MASOOD KHAN ( Pakistan) said both Tribunals had made progress in their completion strategies. Over the last six months, they had remained engaged in trials and drafting judgements. Their initiatives in providing assistance to victims and in capacity-building projects were significant, he said, expressing hope that they would make all efforts to complete their judicial work as quickly as possible while taking the fundamental rights of the appellants into account. He stressed the need for adequate resources for the recruitment of staff and retention of institutional memory. The body of jurisprudence produced by the Tribunals would be helpful in the fight against impunity, and it was necessary to preserve that valuable contribution to international legal doctrine, he said.
KODJO MENAN ( Togo) noted that the Rwanda Tribunal had completed all cases at the trial level and was preparing to hand down new appeals judgements. The Yugoslavia Tribunal was trying to uphold timelines, and the recent appointment of Judges Niang and Afande would help both Tribunals in that regard. Alarmed at the attrition among qualified staff, he expressed hope that United Nations bodies would mitigate the impact. Urging the Tribunals to coordinate their efforts, he deplored the difficulties in relocating people who had been acquitted, but remained in need of freedom, which was a serious humanitarian issue. The Council’s lack of action would affect credibility of the United Nations in relation to upholding the rule of law, he said, calling for a report on the Organization’s role in that regard. Togo also wished to see greater geographical representation and more women in higher ranking posts within the Residual Mechanism, he said.
JEFFREY DELAURENTIS ( United States) said his Government had provided strong support for the Tribunals since their inception in the early 1990s. They had been founded on the belief that those responsible for mass atrocities must be held accountable. Today, they had tried more than 200 defendants on charges of war crimes, crimes against humanity and genocide, among others, and had built a robust body of international humanitarian law. Commending the Presidents and Prosecutors for having implemented cost-saving and managerial measures, he also praised the Yugoslavia Tribunal for its focus on completing all trials and appeals, pointing out that it had rendered the largest number of judgements in almost any reporting period. He urged Governments in the region to continue on the path towards reconciliation and bring war criminals to justice. As for the Rwanda Tribunal, he called for cooperation in apprehending of the nine remaining fugitives, calling on regional Governments to work with the Tribunal to relocate acquitted or released persons whose return was problematic.
MICHAEL BLISS ( Australia) called upon the Council to assert its role in addressing the remaining challenges facing the Tribunals. Specifically, the Informal Working Group should support the Rwanda Tribunal’s efforts to relocate acquitted and released persons currently in the United Republic of Tanzania, some of whom had been confined to safe houses for 10 years. It was also imperative that the Council renew the mandates of judges of the Yugoslavia Tribunal, which would expire shortly, affecting the efficient conclusion of the remaining cases. It was also crucial to share the Tribunals’ experience and promote their legacy. The Council also still needed to fulfil its responsibility to end impunity, especially by providing political and diplomatic support to the International Criminal Court, he said.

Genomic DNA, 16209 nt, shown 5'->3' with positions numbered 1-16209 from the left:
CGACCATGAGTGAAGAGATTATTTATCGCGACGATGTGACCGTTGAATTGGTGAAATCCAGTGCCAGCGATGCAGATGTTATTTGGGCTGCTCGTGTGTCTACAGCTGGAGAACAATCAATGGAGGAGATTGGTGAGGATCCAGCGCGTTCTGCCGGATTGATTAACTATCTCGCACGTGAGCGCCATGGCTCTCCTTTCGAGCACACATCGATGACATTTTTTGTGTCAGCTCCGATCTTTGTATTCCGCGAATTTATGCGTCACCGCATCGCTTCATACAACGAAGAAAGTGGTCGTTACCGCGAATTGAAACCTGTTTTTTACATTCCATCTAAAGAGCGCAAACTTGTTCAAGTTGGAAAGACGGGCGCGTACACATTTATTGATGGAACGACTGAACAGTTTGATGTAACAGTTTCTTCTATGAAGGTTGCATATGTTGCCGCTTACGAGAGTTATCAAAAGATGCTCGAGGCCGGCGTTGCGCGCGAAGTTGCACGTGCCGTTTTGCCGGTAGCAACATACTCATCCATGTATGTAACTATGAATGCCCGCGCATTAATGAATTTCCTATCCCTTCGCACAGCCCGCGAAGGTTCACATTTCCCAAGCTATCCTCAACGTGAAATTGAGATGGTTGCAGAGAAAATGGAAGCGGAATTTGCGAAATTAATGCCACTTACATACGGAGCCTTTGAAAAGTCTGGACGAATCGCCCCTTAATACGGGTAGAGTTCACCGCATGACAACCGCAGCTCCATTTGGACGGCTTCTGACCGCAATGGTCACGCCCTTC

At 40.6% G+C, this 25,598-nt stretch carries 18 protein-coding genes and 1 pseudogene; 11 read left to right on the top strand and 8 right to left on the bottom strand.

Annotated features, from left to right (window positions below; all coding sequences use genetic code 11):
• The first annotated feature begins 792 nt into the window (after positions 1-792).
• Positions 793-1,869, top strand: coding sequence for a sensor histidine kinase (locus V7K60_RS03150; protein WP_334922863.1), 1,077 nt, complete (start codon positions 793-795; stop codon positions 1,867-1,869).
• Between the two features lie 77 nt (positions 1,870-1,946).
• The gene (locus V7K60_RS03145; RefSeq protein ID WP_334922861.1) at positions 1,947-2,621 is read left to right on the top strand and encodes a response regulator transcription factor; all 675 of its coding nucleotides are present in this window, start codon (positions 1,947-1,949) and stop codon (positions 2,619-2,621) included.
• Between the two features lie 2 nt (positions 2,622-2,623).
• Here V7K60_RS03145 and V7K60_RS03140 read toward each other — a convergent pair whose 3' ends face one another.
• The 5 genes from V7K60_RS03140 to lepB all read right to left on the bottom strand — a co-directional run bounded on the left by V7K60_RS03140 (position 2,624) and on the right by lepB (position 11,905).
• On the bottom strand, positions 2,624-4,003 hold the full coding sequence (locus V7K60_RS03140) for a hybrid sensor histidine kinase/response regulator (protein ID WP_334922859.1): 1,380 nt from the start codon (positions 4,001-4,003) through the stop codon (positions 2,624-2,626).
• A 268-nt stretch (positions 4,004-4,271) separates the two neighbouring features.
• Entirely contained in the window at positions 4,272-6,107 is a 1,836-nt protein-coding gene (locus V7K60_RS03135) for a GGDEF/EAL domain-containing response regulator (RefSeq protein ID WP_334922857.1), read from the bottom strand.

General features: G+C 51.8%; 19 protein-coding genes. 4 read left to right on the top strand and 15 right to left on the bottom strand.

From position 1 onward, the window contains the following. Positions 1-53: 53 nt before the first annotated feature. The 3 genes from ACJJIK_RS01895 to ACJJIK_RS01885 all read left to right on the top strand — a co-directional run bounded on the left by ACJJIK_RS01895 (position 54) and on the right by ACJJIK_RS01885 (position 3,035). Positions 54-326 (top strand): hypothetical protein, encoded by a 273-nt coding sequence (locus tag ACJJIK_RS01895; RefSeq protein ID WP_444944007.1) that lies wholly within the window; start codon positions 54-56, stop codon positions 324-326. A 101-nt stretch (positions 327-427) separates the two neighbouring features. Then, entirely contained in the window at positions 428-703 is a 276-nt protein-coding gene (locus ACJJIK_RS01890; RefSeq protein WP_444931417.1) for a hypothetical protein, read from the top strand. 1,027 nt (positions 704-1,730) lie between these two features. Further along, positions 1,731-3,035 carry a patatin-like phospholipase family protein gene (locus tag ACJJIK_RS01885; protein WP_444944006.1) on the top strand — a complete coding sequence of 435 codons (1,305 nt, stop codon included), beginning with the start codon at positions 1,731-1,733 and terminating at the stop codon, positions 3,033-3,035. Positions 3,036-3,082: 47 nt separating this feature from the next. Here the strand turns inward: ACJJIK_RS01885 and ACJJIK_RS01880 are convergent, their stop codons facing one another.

SYLVIE LUCAS ( Luxembourg) said the Yugoslavia Tribunal had provided a basis for the promotion of an important international principle: in order to settle conflicts in regions ravaged by war, those suspected of perpetrating the most serious crimes must be brought to justice. The case law created by the Tribunal had also contributed to the development of international criminal law. It provided a voice for victims, especially women and children, and today it was dealing with a workload of highly intricate cases, she said, adding that staff retention issues were causing further delays. Nothing should undercut the Tribunals’ ability to ensure that justice was served, she stressed, noting that the Rwanda Tribunal had also contributed significantly to ending impunity and genocide. In the Western Balkans, as well as the Great Lakes region, combating impunity was crucial to allowing citizens to imagine a future they could trust.
MARÍA CRISTINA PERCEVAL ( Argentina) voiced support for the mandate extensions for judges of the Yugoslavia Tribunal. As for the Rwanda Tribunal, reports that “nine accused are still at large is not very good news”, she said, emphasizing the necessity of cooperation by all Member States. As the Council observed a moment of silence in memory of Nelson Mandela, she said today’s meeting was a reminder of the human rights values that the late South African President had represented. Noting that mothers and grandmothers were going around the Plaza de Mayo in Buenos Aires “at this very moment”, she said people like Mandela had taught humanity to persevere in the fight for justice.